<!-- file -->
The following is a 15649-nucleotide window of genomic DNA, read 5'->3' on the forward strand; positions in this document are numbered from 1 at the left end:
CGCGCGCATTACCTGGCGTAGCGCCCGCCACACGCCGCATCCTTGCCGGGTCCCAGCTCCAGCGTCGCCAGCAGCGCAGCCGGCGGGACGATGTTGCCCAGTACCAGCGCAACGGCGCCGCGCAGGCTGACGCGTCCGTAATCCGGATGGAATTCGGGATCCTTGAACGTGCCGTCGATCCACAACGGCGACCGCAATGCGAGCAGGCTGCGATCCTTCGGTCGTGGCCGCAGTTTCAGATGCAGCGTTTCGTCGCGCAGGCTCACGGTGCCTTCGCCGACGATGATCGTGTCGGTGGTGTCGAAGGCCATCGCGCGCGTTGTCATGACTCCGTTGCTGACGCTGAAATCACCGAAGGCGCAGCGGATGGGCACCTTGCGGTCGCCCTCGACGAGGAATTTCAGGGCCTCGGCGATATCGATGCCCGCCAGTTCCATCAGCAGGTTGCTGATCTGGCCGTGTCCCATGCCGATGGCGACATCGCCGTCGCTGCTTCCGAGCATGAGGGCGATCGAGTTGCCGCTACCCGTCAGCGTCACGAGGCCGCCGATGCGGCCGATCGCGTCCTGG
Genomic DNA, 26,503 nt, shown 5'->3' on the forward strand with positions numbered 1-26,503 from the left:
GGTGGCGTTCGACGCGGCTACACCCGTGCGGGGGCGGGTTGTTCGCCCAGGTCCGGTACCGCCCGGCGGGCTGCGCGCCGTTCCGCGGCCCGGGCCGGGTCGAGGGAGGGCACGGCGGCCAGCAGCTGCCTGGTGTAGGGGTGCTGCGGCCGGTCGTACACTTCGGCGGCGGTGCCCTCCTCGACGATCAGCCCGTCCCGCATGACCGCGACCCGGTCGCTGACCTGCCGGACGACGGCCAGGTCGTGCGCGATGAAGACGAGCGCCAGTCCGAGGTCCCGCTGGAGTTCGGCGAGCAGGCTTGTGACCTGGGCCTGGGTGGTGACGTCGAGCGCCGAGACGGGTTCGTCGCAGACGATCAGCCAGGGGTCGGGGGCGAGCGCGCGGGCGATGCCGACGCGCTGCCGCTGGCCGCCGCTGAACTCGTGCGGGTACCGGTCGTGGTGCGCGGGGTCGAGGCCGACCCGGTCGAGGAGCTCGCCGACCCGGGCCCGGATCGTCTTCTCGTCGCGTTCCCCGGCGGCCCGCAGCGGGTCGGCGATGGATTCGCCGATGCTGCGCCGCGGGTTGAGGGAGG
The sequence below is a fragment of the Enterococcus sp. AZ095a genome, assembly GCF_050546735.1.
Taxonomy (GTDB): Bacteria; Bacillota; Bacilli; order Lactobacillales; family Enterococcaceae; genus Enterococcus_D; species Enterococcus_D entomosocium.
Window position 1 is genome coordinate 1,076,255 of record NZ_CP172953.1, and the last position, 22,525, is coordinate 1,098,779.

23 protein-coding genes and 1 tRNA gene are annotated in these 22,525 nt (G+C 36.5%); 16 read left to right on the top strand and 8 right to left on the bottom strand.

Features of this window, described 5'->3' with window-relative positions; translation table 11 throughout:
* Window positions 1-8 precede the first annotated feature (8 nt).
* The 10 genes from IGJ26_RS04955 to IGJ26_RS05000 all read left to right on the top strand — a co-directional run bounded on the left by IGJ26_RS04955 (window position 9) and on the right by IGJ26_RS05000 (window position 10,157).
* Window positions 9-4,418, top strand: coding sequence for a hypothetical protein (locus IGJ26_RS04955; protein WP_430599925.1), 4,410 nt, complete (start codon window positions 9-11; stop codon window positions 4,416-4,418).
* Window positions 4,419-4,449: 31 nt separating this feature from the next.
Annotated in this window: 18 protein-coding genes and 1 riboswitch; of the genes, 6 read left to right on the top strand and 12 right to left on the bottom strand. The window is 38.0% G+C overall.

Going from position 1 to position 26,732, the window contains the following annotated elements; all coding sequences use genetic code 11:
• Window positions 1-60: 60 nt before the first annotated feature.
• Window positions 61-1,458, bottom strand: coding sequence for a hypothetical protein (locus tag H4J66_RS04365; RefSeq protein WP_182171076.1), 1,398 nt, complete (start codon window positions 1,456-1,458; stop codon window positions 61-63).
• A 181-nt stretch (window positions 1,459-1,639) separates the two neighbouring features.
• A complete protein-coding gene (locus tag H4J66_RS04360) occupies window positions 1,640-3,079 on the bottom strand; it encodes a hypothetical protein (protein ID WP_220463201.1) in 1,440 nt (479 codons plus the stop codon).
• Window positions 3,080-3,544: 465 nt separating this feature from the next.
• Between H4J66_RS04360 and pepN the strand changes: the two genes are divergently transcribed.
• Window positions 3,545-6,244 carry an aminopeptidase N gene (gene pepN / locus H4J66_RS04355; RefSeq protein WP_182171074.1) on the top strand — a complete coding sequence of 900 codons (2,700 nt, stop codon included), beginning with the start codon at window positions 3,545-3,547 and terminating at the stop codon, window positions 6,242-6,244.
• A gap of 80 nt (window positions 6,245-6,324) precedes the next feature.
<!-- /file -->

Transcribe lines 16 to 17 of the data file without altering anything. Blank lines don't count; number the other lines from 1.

• Window positions 1-60: 60 nt before the first annotated feature.
• Window positions 61-1,458, bottom strand: coding sequence for a hypothetical protein (locus tag H4J66_RS04365; RefSeq protein WP_182171076.1), 1,398 nt, complete (start codon window positions 1,456-1,458; stop codon window positions 61-63).